This Japanese Hostel Is A Retired Sleeper Train
Sleeper trains are part of any backpacker’s journey. They get you from A to B, without you having to waste a whole day in transit. But since the introduction of high speed rail, affordable domestic flights and cheap highway busses, some of these historic services have been rendered obsolete.
Now, rail fans can relive the nostalgic appeal of sleeper trains in a brand new Japanese hostel fashioned from a retired sleeper train. It’s got all the charms, but without the rickety moving train part – which is a plus in our books.
Located in Nihonbashi, Tokyo is the new Train Hostel Hokutosei. In a past life, the Hokutosei was a limited express sleeper train service that operated between Uneno Station in Tokyo and Sapporo Station in the northern island of Hokkaido. The 16-and-a-half hour journey was popular when it began back in 1988 as travellers revelled in the charms of luxury sleeping cars and its dining car that served French-style cuisine. However in August 2015, after a decline in popularity since the introduction of high speed bullet trains and affordable domestic flights, the service was discontinued.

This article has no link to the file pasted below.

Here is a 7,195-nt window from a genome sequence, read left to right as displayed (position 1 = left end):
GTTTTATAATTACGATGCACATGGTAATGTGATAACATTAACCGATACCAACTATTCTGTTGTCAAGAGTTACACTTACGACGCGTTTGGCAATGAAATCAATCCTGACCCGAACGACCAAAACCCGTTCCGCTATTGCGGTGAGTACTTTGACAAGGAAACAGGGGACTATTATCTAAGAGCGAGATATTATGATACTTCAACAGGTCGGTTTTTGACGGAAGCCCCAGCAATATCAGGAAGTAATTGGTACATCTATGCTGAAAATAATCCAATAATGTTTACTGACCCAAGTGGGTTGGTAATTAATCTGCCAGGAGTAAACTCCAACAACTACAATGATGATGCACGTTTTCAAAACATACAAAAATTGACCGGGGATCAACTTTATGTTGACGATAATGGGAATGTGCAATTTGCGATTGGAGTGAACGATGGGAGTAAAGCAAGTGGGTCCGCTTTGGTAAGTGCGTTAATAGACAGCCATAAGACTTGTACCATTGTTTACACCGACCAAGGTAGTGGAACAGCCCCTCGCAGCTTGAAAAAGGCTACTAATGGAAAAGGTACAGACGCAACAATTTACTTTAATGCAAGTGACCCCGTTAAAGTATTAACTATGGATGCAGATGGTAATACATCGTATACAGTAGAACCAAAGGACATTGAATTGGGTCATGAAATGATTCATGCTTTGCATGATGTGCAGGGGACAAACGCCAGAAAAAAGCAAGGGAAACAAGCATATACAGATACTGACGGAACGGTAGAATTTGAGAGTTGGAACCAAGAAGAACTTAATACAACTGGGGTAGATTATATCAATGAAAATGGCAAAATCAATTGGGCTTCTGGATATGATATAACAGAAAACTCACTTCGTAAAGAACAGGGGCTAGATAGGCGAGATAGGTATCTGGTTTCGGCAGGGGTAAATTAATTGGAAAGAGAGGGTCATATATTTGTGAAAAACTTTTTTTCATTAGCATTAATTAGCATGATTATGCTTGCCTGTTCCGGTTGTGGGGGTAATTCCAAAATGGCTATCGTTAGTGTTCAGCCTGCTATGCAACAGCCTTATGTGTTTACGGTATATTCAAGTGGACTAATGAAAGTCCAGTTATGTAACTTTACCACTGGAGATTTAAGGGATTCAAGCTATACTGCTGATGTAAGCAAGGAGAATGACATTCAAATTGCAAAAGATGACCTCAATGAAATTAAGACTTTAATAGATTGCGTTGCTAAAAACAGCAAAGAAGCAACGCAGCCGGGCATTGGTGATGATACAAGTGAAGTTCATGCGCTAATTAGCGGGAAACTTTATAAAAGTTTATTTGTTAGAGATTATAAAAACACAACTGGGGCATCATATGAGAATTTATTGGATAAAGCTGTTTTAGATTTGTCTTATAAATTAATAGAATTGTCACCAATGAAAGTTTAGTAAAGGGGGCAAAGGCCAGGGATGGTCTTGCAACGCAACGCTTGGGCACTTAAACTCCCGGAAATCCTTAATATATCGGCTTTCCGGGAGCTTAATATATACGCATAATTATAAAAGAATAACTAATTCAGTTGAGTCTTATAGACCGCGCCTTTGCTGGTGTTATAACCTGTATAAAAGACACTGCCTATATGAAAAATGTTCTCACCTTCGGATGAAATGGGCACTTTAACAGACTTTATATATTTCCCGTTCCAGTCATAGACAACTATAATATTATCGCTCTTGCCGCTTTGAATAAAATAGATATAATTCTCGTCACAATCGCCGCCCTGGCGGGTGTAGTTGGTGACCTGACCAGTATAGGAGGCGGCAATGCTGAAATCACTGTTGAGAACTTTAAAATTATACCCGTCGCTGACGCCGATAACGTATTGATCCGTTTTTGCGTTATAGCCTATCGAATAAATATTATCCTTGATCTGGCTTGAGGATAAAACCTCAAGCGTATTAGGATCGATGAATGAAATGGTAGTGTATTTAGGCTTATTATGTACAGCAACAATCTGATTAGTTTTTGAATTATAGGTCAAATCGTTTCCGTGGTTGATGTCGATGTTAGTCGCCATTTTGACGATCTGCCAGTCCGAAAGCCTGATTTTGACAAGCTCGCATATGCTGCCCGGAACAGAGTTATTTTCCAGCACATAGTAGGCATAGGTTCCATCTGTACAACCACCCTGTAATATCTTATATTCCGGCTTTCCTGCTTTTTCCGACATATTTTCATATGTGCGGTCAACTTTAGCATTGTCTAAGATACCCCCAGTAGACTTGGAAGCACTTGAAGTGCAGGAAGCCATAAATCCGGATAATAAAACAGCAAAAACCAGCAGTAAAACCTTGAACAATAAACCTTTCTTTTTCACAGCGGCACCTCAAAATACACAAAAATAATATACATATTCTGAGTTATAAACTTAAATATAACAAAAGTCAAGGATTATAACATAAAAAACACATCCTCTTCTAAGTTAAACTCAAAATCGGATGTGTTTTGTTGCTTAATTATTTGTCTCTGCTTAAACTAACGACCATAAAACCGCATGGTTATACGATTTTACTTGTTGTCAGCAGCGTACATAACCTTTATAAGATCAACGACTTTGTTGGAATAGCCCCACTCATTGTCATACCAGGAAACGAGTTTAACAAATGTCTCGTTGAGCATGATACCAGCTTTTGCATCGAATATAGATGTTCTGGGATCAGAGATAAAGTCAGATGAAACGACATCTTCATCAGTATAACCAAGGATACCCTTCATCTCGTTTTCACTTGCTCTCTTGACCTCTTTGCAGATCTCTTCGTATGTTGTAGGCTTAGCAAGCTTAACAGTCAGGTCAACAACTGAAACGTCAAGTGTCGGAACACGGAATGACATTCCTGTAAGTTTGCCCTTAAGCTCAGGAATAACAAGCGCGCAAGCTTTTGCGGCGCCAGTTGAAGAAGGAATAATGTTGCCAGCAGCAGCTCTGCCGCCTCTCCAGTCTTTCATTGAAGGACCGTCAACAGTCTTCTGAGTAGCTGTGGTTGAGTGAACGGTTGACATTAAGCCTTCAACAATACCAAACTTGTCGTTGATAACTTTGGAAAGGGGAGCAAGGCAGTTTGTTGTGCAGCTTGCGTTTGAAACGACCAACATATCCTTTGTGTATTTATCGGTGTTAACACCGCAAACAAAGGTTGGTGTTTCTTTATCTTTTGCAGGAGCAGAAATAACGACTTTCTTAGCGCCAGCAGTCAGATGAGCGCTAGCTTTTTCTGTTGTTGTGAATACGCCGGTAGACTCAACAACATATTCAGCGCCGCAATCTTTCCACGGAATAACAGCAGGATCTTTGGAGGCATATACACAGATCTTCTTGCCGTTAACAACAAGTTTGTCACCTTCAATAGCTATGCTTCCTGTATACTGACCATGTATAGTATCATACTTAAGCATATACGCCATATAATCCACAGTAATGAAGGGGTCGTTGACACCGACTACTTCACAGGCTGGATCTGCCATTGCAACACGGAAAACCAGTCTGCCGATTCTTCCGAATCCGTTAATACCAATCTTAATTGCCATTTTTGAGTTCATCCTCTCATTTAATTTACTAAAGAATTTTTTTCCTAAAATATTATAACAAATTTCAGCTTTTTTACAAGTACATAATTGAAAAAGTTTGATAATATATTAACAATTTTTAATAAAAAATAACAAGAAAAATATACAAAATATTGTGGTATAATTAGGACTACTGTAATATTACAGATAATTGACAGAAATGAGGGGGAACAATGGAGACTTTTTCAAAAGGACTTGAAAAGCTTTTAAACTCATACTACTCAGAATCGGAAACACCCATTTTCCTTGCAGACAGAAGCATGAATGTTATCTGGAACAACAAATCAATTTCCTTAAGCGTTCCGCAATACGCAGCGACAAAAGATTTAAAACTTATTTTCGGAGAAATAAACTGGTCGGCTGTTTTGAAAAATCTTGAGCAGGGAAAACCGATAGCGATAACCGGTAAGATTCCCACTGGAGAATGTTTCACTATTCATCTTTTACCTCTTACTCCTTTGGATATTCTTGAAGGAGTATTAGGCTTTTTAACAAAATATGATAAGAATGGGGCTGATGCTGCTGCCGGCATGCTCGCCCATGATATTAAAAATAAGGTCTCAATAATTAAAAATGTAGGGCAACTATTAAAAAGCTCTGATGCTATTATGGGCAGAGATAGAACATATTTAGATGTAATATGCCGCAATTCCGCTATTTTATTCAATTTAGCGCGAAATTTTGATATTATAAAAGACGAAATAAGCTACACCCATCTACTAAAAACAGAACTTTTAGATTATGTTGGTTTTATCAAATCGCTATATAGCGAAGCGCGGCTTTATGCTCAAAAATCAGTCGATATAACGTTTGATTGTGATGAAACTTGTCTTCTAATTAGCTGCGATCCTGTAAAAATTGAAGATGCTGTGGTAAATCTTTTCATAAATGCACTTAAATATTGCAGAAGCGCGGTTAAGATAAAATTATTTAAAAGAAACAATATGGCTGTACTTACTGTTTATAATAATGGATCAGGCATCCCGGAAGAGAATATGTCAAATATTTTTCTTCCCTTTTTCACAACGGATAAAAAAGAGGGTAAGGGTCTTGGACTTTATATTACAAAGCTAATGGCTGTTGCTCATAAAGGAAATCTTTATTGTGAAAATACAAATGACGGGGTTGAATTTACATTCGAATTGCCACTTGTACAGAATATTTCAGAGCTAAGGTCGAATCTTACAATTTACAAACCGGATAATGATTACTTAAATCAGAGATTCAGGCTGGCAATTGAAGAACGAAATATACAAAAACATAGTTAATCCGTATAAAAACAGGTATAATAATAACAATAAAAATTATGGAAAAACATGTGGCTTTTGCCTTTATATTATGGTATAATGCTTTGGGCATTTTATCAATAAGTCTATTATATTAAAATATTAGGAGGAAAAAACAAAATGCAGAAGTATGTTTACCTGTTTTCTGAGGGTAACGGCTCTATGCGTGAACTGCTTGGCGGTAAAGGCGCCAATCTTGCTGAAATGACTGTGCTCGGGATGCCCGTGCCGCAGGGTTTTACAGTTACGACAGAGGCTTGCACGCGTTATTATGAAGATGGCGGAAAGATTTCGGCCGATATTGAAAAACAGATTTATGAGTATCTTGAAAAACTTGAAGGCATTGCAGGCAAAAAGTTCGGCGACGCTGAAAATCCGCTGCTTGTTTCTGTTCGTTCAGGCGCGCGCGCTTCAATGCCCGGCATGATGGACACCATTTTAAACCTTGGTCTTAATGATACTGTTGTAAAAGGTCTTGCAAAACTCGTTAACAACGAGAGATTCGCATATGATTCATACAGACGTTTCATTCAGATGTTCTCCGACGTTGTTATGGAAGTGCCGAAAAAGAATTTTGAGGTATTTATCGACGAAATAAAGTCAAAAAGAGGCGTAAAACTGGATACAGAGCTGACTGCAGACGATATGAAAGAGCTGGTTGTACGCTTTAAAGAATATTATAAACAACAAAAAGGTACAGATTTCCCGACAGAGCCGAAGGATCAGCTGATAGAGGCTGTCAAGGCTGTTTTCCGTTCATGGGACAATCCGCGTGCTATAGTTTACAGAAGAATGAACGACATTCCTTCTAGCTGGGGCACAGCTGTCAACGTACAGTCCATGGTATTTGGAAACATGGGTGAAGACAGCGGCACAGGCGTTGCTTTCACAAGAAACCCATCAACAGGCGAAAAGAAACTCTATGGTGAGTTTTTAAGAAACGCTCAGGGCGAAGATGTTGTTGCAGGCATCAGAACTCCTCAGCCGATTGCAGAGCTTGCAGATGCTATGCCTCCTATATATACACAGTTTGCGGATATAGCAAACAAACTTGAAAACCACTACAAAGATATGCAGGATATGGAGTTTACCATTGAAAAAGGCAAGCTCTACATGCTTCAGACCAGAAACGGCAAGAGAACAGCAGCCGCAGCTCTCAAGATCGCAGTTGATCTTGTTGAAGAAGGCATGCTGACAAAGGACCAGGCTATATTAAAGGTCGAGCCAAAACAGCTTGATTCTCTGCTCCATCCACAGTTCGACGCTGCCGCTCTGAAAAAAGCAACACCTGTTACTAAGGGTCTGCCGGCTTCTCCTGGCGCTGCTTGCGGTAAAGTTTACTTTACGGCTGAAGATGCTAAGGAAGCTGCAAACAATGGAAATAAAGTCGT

The Hokutosei train cars have aged over the years, but instead of putting them out to greener pastures, East Japan Railway Co. decided to revive the cars and turn them into an off-beat accommodation option for travellers – something Japan’s certainly got a knack for.
Opened in December, the building has seven sleeper trains stacked on top of each other functioning with many of the train’s original fixtures like convertible bunk beds, aluminium ladders, reading lights, curtains and fold-out seats.
Hokutosei has one floor for women only, as well as private rooms sectioned off with curtains. There’s a shared kitchen, lounge, laundry room and mixed bathrooms.
The hostel currently has capacity for up to 78 guests, and costs around ¥2500 ($28AUD) to ¥4000 ($46AUD) per night.
(Images: Train Hostel Hokutosei)